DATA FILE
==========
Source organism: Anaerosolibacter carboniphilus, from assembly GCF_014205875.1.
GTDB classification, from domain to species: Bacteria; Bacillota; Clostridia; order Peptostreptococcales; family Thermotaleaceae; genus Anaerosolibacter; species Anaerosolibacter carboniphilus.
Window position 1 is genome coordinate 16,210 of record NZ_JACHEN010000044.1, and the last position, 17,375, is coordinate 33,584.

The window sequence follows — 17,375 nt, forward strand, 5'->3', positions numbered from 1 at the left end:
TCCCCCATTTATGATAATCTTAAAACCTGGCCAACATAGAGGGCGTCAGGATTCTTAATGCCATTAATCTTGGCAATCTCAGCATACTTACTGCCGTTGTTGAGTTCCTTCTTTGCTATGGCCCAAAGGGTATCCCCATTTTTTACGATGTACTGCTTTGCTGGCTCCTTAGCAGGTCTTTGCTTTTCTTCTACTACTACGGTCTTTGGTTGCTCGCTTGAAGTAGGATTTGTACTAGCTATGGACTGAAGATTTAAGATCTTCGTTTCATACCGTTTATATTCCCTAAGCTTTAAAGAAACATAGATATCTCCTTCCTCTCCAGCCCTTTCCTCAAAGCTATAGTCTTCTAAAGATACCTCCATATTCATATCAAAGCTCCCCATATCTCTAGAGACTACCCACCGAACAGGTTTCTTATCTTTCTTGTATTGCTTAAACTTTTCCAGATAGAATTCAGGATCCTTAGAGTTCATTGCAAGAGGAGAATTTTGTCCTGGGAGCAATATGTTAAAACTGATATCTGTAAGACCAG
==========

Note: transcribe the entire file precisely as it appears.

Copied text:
Source organism: Anaerosolibacter carboniphilus, from assembly GCF_014205875.1.
GTDB classification, from domain to species: Bacteria; Bacillota; Clostridia; order Peptostreptococcales; family Thermotaleaceae; genus Anaerosolibacter; species Anaerosolibacter carboniphilus.
Window position 1 is genome coordinate 16,210 of record NZ_JACHEN010000044.1, and the last position, 17,375, is coordinate 33,584.

The window sequence follows — 17,375 nt, forward strand, 5'->3', positions numbered from 1 at the left end:
TCCCCCATTTATGATAATCTTAAAACCTGGCCAACATAGAGGGCGTCAGGATTCTTAATGCCATTAATCTTGGCAATCTCAGCATACTTACTGCCGTTGTTGAGTTCCTTCTTTGCTATGGCCCAAAGGGTATCCCCATTTTTTACGATGTACTGCTTTGCTGGCTCCTTAGCAGGTCTTTGCTTTTCTTCTACTACTACGGTCTTTGGTTGCTCGCTTGAAGTAGGATTTGTACTAGCTATGGACTGAAGATTTAAGATCTTCGTTTCATACCGTTTATATTCCCTAAGCTTTAAAGAAACATAGATATCTCCTTCCTCTCCAGCCCTTTCCTCAAAGCTATAGTCTTCTAAAGATACCTCCATATTCATATCAAAGCTCCCCATATCTCTAGAGACTACCCACCGAACAGGTTTCTTATCTTTCTTGTATTGCTTAAACTTTTCCAGATAGAATTCAGGATCCTTAGAGTTCATTGCAAGAGGAGAATTTTGTCCTGGGAGCAATATGTTAAAACTGATATCTGTAAGACCAG